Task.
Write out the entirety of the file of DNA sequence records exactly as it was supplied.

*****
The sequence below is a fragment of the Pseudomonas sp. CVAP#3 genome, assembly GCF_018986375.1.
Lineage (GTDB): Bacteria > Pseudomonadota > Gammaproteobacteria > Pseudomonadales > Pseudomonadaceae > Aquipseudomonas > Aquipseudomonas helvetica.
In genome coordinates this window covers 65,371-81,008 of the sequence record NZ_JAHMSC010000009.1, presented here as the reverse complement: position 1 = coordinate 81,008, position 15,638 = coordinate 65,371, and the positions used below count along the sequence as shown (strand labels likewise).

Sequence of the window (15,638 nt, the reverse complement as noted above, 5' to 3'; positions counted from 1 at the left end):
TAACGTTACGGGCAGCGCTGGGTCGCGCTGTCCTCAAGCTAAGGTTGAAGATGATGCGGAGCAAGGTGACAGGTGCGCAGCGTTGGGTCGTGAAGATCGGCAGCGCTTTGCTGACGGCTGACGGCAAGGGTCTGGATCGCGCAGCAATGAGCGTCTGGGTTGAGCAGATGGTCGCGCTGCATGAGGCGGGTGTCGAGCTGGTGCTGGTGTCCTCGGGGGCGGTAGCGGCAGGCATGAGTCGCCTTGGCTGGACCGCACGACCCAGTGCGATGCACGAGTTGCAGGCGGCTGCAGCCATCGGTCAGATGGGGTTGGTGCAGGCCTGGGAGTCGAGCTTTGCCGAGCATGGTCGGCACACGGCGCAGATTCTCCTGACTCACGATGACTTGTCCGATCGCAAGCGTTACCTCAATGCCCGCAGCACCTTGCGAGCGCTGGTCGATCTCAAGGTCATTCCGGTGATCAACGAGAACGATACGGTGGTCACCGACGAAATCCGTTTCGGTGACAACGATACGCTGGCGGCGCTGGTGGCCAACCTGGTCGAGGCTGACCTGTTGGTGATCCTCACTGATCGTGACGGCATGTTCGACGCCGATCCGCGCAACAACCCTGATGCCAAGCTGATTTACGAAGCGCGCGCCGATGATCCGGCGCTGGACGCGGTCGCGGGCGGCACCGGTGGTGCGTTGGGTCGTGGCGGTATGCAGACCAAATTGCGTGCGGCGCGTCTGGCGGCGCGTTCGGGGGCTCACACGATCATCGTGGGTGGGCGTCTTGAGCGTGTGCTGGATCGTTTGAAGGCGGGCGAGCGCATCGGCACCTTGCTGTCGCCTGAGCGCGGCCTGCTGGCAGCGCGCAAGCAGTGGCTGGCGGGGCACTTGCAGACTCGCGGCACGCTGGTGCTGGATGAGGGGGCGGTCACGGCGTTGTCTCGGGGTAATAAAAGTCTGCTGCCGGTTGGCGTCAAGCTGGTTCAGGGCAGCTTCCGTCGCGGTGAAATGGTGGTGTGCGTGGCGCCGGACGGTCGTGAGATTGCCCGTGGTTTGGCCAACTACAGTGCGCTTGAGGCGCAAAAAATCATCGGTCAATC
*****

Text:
The sequence below is a fragment of the Pseudomonas sp. CVAP#3 genome, assembly GCF_018986375.1.
Lineage (GTDB): Bacteria > Pseudomonadota > Gammaproteobacteria > Pseudomonadales > Pseudomonadaceae > Aquipseudomonas > Aquipseudomonas helvetica.
In genome coordinates this window covers 65,371-81,008 of the sequence record NZ_JAHMSC010000009.1, presented here as the reverse complement: position 1 = coordinate 81,008, position 15,638 = coordinate 65,371, and the positions used below count along the sequence as shown (strand labels likewise).

Sequence of the window (15,638 nt, the reverse complement as noted above, 5' to 3'; positions counted from 1 at the left end):
TAACGTTACGGGCAGCGCTGGGTCGCGCTGTCCTCAAGCTAAGGTTGAAGATGATGCGGAGCAAGGTGACAGGTGCGCAGCGTTGGGTCGTGAAGATCGGCAGCGCTTTGCTGACGGCTGACGGCAAGGGTCTGGATCGCGCAGCAATGAGCGTCTGGGTTGAGCAGATGGTCGCGCTGCATGAGGCGGGTGTCGAGCTGGTGCTGGTGTCCTCGGGGGCGGTAGCGGCAGGCATGAGTCGCCTTGGCTGGACCGCACGACCCAGTGCGATGCACGAGTTGCAGGCGGCTGCAGCCATCGGTCAGATGGGGTTGGTGCAGGCCTGGGAGTCGAGCTTTGCCGAGCATGGTCGGCACACGGCGCAGATTCTCCTGACTCACGATGACTTGTCCGATCGCAAGCGTTACCTCAATGCCCGCAGCACCTTGCGAGCGCTGGTCGATCTCAAGGTCATTCCGGTGATCAACGAGAACGATACGGTGGTCACCGACGAAATCCGTTTCGGTGACAACGATACGCTGGCGGCGCTGGTGGCCAACCTGGTCGAGGCTGACCTGTTGGTGATCCTCACTGATCGTGACGGCATGTTCGACGCCGATCCGCGCAACAACCCTGATGCCAAGCTGATTTACGAAGCGCGCGCCGATGATCCGGCGCTGGACGCGGTCGCGGGCGGCACCGGTGGTGCGTTGGGTCGTGGCGGTATGCAGACCAAATTGCGTGCGGCGCGTCTGGCGGCGCGTTCGGGGGCTCACACGATCATCGTGGGTGGGCGTCTTGAGCGTGTGCTGGATCGTTTGAAGGCGGGCGAGCGCATCGGCACCTTGCTGTCGCCTGAGCGCGGCCTGCTGGCAGCGCGCAAGCAGTGGCTGGCGGGGCACTTGCAGACTCGCGGCACGCTGGTGCTGGATGAGGGGGCGGTCACGGCGTTGTCTCGGGGTAATAAAAGTCTGCTGCCGGTTGGCGTCAAGCTGGTTCAGGGCAGCTTCCGTCGCGGTGAAATGGTGGTGTGCGTGGCGCCGGACGGTCGTGAGATTGCCCGTGGTTTGGCCAACTACAGTGCGCTTGAGGCGCAAAAAATCATCGGTCAATC